Subject lines make all of the difference when you’re hiring on Indeed. Here’s how we know.
Indeed has moved to a pay-per-click (PPC) model that charges you for leads that they generate. What does that mean for employers?
You have to treat it just like a paid search campaign. It has to be designed for clickability and conversions. You have to go where your audience is and speak their language.
Who do you want to hire?
The person you’re hiring starts out as a customer. What they’re shopping for is a place to work. LinkedIn and Indeed know this.
If you use Indeed correctly, the cost can be extremely reasonable. But you have to create the right campaign – and each campaign will cost a different amount depending on how well-targeted your campaign is.
What if your shop is near a college campus with lots of recent graduates? UC Berkeley, with 28,000 students, for example.
Wages and competition for workers are high in Oakland. The labor market is tight, and working in a screen printing shop isn’t appealing to everyone.
But the shop wanted to find a younger person to fill the sales development rep role. They started by offering higher-than-average wages ($20 an hour) and making sure the role was something that wouldn’t bore or scare off recent college grads.
If you’re looking for production staff, you might want to look for people that aren’t on Indeed or LinkedIn. The shop talks about using demographics to target your hiring efforts – and looking for Spanish language workers – in this video.
Writing a great ad for Indeed: what not to do
“Sales development representative” makes sense to a shop. But it doesn’t seem to make sense to the “customers” on Indeed.
$75 later, he got 9 applicants with 76 views. It cost $8.50 per applicant – and none of them even made it to a phone screening.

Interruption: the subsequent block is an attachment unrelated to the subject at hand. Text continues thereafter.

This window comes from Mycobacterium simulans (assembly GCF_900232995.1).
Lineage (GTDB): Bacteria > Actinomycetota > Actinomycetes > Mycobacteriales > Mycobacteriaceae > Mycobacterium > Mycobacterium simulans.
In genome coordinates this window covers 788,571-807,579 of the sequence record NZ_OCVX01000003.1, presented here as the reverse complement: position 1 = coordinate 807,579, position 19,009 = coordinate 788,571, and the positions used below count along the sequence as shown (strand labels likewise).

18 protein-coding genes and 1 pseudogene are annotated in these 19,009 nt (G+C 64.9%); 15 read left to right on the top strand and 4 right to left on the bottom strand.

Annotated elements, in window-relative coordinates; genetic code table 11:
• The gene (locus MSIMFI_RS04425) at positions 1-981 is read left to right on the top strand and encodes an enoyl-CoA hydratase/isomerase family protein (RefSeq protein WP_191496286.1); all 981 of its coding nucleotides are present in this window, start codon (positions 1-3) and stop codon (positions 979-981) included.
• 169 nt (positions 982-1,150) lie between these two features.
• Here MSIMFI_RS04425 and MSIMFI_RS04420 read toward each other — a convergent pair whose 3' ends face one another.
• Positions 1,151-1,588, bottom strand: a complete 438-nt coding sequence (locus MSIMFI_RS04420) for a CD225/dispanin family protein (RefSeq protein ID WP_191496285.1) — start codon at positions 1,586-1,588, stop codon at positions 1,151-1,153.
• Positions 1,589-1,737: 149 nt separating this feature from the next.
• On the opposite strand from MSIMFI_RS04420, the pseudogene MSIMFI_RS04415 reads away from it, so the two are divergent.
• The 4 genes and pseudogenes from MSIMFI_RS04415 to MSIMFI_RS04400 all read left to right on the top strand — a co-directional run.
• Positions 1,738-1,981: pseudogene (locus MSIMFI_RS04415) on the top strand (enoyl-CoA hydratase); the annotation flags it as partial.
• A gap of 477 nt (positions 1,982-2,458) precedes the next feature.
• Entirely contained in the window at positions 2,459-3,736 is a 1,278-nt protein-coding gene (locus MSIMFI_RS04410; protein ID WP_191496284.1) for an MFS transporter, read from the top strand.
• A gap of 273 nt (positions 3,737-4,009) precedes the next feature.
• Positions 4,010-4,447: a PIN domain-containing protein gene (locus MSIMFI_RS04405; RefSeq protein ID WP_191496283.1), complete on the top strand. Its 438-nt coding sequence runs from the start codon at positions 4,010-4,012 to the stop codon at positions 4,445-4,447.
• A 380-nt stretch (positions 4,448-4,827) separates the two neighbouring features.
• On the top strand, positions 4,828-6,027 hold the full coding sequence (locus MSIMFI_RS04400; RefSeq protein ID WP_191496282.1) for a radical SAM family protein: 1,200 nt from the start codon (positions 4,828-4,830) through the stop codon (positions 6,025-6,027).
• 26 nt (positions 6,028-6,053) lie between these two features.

You’re paying per-click. You’re not supposed to spend $75 and get zero value out of it!
So what to do? Change the title, and try again.
Understanding search intent improved the value of our Indeed campaigns
What does the person with the skills you want actually search for? They’re probably using simpler language than you think. A Chrome plugin like Keywords Everywhere can help you determine simpler search terms to use for job listings.
The shop decided to change just one thing about the job listing and try again. So he changed the job listing’s title.
The shop put “Marketing Associate – Recent College Graduates Wanted” instead of “Outbound Lead Prospecting: Sales Development Representative.”
It’s easy to see why one works and the other doesn’t: they’re using two totally different sets of vocabulary. The words were misaligned with the audience. They didn’t understand what the job meant!
With the change to the title, there was a dramatic improvement in the performance of Indeed hiring campaigns. Instead of $8.50 per applicant, the shop paid $3.08 per applicant and $0.38 per view. He scheduled phone screens for 40% of the applicants.
Conclusion: Test and learn.
Design, test, and measure your results – then revise and try again.
Keep the audience in mind – your potential employees – and remember that the way you’d phrase a job’s title may be very different than what a perfectly good candidate would search for. Understand the intent behind their search and cater your job listing to those terms.